Kaylea volunteered with Raleigh ICS in Tanzania in 2014. Along with her team of UK and Tanzanian volunteers, she helped to install a new pipe to bring fresh water to a rural community.
“I spent ten weeks in Tanzania working on a safe water and sanitation project in the Arusha region, in a large rural village of nearly 3,000 inhabitants. We camped just outside the village leader’s office and really got involved in the community by working in schools, holding meetings, visiting houses and working side by side with the local people to install a 6km water pipe to bring fresh water to the village.
Our project also focused on raising awareness of the importance of good water hygiene practices in order to avoid waterborne diseases, such as cholera and diarrhoea. We encouraged local people to treat their water before drinking or cooking with it, to separate their livestock from their homes and to wash their hands properly after using the toilet. We really noticed a change in hygiene habits over the time that we were living in the community.
We carried out a questionnaire at the schools to see what the children knew about water hygiene when we arrived. We asked the same questions again just before we left and it was clear that they had taken in the information that we had shared with them, which was really rewarding. We presented similar questionnaires to other people too, including the women’s and youth groups, and we saw the same change in attitude from those groups too. We recruited ambassadors from the groups who agreed to continue to convey messages about health and hygiene after we left, and the village leaders also promised that they would carry on the tradition we set up of holding community events to celebrate international days like ‘World Health Day’.
The relationships we formed with our in-country partners and the local people were absolutely priceless. Not only were these relationships useful for the project but they also helped us learn so much about the local culture. I think this is one of the best parts of the Raleigh ICS programme, as it gives you a real opportunity to learn about a culture that you wouldn’t be able to get from many other experiences. All of the projects we worked on were carried out in conjunction with the community, so people living in the community really understood what we were trying to achieve; because of this, I believe that the work we did in the village will continue to have an impact for a long time.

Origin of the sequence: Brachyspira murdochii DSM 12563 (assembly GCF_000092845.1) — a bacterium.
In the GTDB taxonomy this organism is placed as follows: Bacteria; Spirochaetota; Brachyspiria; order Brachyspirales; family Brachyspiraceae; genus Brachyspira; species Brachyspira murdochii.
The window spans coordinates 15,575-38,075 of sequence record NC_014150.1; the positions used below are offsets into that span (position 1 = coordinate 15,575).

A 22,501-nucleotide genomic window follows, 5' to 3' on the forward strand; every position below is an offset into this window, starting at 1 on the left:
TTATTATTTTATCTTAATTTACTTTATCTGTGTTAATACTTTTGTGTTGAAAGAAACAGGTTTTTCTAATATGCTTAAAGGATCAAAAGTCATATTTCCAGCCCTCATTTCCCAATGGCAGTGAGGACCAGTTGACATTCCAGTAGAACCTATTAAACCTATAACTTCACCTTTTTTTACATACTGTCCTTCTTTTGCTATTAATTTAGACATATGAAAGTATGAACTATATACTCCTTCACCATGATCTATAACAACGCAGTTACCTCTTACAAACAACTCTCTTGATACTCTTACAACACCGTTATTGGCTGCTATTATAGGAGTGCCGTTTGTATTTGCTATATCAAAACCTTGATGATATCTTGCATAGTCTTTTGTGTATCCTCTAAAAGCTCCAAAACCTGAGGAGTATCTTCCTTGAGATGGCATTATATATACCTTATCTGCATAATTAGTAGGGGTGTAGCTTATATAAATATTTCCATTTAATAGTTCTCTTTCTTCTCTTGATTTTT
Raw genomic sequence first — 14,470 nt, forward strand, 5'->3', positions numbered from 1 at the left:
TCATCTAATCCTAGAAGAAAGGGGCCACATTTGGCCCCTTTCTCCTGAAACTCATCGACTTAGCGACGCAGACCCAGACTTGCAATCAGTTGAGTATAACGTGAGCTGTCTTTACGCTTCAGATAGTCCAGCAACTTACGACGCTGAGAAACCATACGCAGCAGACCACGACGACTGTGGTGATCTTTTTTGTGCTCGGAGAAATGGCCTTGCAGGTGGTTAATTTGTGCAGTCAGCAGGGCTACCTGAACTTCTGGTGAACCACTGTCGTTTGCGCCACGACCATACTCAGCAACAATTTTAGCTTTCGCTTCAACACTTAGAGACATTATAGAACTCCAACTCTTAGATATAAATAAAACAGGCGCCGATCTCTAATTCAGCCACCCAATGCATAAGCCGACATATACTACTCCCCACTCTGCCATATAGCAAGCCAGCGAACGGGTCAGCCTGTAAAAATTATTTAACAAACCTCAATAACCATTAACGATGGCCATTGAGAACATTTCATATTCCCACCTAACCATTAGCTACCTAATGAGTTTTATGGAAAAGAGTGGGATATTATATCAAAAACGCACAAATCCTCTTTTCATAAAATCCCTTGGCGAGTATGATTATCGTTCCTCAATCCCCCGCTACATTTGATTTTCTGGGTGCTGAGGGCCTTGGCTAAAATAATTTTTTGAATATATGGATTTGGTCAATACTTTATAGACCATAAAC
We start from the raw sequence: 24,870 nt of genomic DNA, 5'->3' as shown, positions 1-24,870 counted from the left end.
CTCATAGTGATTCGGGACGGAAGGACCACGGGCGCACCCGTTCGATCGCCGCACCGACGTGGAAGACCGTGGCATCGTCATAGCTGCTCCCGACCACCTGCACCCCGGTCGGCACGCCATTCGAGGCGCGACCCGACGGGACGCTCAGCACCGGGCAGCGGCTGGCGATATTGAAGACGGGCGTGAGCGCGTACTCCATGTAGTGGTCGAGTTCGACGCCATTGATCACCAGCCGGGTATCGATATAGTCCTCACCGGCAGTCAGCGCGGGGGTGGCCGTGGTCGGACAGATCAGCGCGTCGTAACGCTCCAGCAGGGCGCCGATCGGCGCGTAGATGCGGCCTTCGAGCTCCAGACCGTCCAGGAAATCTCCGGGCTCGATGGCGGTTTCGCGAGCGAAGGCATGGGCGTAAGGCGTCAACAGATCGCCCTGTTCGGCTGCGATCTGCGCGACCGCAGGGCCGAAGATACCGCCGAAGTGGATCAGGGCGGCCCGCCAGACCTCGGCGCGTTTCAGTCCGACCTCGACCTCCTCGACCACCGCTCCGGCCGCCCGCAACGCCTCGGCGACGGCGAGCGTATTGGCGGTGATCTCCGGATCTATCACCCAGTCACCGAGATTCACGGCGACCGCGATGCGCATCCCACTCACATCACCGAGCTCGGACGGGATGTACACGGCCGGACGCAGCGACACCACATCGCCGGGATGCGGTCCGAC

One of the main ways in which the Raleigh ICS experience has changed me as a person is that it has helped me to appreciate the many things that I took for granted beforehand. From food and water to educational opportunities and legal rights – it is very humbling to see what some people live without and it makes you extremely grateful for all the things you are lucky enough to be able to return to at the end of the placement.
For my Action at Home project, I made a video to share my experience with others. I hope this will inspire other young people to try to do something to help others, whether that is through undertaking a project like Raleigh ICS or donating to an international NGO.
Raleigh ICS certainly isn’t an easy experience; it can be very challenging at times! At the end of the day, when you know that the work you’ve done may improve somebody’s life, then it is all worth it.”